12 ways Iowans have beaten the heat throughout the years
Editor's note: This story was first published in 2019.
For those who believe "listicles" became a popular mode of article writing with the rise of the internet and Facebook, Des Moines Register writer Josephine Lowman would like to disagree with her 1954 column "Heed These Rules; Beat The Heat," in which she lists out six rules for staying cool during the heat waves of summer.
In the spirit of Lowman's practical guidance, the archives of the Register (and the Tribune) have been scoured for all the tips, tricks and pics of Iowans finding ways to beat the heat over the past century or so.
The hottest day of July on record in Des Moines came on July 25, 1936, when the temperature reached 110 degrees. One notable story of cooling down was included in that morning's Register, which reported that 95-year-old Civil War veteran John T. Gager of West Union swam with his great-grandchildren in a filled-in gravel pit on the family farm.
On Aug. 20, 1972, temperatures climbed up into the 90s, getting so hot that those at the Iowa State Fair that year sought out water wherever it could be found, including Victor, the wrestling bear, who took periodic dips in his pool.
From the Birdland pool on Des Moines' north side to the now-gone Sunset Beach, Iowans have always taken to the water wherever they can find it to cool off when the mercury starts to rise.
Eat the right kinds of food
In Lowman's 1954 column, she cautions against eating "high calorie and energy foods." In 2002, a reporter also cautioned to avoid protein and to eat small meals in a piece on how to stay cool.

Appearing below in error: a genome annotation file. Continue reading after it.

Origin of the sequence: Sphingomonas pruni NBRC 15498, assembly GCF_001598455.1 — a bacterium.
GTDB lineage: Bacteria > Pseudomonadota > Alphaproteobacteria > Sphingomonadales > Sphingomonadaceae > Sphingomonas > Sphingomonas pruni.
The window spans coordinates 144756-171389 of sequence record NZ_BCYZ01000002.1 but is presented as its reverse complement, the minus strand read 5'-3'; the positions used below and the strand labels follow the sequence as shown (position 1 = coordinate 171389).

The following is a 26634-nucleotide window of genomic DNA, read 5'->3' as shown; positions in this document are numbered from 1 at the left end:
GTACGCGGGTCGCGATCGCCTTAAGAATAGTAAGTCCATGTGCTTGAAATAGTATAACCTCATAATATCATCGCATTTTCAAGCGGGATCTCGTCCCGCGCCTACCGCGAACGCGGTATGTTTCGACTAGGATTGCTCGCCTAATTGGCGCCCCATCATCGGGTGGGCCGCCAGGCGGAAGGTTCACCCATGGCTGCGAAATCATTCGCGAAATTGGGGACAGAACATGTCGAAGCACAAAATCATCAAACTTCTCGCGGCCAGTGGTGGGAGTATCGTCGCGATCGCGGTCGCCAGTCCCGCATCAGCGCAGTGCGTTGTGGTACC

Whether it's the 19th or the 20th century, it seems common sense says the same thing: don't over-eat or you'll overheat.
Cook the right kinds of food
There's nothing worse than making an already hot house or apartment even hotter by turning on an oven. And, as has already been established, there are certain foods that are better for the heat-enduring body than others. There are a lot of recommendations from throughout the years on what hot-weather food is best to make at home.
Sausage peanut-pilaf was the recommended mix-and-serve casserole to make when it's difficult for the cook "to become enthusiastic about anything more involved than cold cuts and iced tea" in July 1955. The following year, an article recommended making meals on the skillet.
In July 1960, the Register published a full-page feature on tuna, the perfect meal for cooling down, along with recipes for Lime-Tuna Ring, Hawaiian Tuna Salad and Tuna-Vegetable Salad.
By 1986, Dominoes was offering "Beat the Heat" specials, where you could get a six-pack of Coca-Cola for 99 cents with the purchase of a pizza, cutting out the need for tuna entirely.
Wear the right clothes
Wearing light clothing with white or bright colors is nearly universally recommended as an easy way to avoid getting overwhelmed by the hot temperatures.
Lowman advises "pedal-pushers and sundresses and halters." Over a decade later, she again told Register readers to wear cooler clothes, specifically cotton underwear over polyester and that shorter hair was cooler than longer, complex hairstyles. A column of hers on keeping cool from 1972 advises women to put waterproof makeup on their legs instead of wearing tights.
Styles have changed quite a bit in the intervening decades, thankfully. In the early 2000s, the Register reported "lightweight, light-colored clothing" and a hat as the recommendations for hot weather wear.